Business

Erik Gibbs

US CFTC committee active on crypto regulations, DLT adoption

A committee within the U.S. Commodity Futures Trading Commission (CFTC) is actively hoping to bring about regulatory change regarding cryptocurrencies and distributed ledger technology (DLT). The Technology Advisory Committee (TAC) held a meeting on Wednesday where its members discussed regulations for both sectors. In attendance were representatives from the crypto industry, including the director of research for the Coin Center, Peter Van Valkenburgh.

In his opening remarks, CFTC Commissioner Brian Quintenz stated, “[Our] Distributed Ledger Technology and Market Infrastructure Subcommittee will present on the current state of DLT, including challenges toward more widespread adoption and potential use cases. The panel will also explore if there are specific areas where CFTC regulation may be inhibiting the adoption of DLT or additional areas where further guidance from the agency could support further development.”

Valkenburgh dove into consensus mechanisms for crypto, including proof-of-work (PoW) and proof-of-stake (PoS). Quintenz pointed out that the plan of Ethereum to switch from PoW to PoS is causing red flags and regulatory questions, including whether or not the blockchain’s ledger could be faked or manipulated.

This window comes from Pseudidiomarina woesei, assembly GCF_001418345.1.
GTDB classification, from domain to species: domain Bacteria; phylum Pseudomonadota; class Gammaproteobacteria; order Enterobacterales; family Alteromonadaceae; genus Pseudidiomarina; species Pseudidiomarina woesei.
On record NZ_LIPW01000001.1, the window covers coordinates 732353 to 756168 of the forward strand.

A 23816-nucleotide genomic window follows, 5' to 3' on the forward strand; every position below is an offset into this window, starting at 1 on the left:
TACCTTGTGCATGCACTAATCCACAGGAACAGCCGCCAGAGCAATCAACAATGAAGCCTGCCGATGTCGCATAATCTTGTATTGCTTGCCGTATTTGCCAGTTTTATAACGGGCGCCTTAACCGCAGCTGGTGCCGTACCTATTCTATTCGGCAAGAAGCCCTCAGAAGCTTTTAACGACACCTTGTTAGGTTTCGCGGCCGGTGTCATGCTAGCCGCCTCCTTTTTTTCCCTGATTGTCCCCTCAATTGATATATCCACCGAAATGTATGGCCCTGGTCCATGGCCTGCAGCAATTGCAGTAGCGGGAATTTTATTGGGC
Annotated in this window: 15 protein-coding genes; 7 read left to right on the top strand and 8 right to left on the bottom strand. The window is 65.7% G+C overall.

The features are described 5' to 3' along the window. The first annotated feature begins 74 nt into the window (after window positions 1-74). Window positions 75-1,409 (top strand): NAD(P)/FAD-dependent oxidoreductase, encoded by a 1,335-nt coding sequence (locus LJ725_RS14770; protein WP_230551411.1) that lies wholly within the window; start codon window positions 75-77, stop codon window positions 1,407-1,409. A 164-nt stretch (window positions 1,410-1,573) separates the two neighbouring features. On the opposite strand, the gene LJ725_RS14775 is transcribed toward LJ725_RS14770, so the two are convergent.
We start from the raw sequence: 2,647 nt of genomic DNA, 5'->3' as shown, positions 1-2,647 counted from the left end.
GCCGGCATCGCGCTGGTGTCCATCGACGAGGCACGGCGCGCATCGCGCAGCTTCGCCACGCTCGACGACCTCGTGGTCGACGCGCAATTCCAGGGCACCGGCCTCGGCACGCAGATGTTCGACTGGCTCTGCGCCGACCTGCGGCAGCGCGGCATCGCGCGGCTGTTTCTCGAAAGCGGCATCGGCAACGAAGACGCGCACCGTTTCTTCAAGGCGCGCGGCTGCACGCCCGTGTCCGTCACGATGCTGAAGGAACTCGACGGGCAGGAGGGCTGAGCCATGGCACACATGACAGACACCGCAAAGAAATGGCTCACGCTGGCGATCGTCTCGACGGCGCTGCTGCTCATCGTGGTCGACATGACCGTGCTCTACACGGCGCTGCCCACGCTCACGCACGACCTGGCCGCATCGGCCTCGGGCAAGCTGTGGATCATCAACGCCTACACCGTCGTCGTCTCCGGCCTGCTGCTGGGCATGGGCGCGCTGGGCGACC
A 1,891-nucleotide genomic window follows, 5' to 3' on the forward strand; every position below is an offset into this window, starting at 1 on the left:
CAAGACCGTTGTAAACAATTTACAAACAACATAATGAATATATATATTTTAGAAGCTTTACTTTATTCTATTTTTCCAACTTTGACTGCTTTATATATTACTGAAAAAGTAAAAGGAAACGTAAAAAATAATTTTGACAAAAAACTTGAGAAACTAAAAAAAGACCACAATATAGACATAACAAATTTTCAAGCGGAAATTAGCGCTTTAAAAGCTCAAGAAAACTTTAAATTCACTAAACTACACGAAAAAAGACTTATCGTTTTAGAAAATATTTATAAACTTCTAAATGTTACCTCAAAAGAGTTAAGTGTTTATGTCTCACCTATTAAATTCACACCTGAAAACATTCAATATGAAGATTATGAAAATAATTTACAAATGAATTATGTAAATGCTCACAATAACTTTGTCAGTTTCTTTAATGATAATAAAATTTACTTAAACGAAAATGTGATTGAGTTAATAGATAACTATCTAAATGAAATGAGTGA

PoW has already been shown to be a stronger option, as it deters attacks on the blockchain. It is a failed solution and, as crypto developer Gregory Maxwell once said, “PoS just doesn’t work… It expects you to use the content of the blockchain to decide the content on the blockchain.” Despite overwhelming evidence that PoW is the only viable solution, Ethereum has been talking about moving from PoW to PoS for more than a year.

Two members of the American Bar Association’s (ABA) Jurisdiction Working Group—Kathryn Trkla and Charley Mills—were also on hand, providing background and details on a report by the ABA, “Digital and Digitized Assets: Federal and State Jurisdictional Issues.” That report discussed at great lengths the state of blockchain and crypto regulations in countries such as the U.S., Switzerland and Malta.

There was also discussion led by the International Swaps and Derivatives Association (ISDA) on the release of the Common Domain Model 2.0 that has been designed for interest rate and credit derivatives. As it relates to crypto, the ISDA focused its talk on the ability to digitize transactions and automate trading, given the advances seen by DLT in the derivatives space.

Note: Tokens on the Bitcoin Core (SegWit) chain are referenced as SegWitCoin BTC coins. Altcoins, which value privacy, anonymity, and distance from government intervention, are referenced as dark coins.

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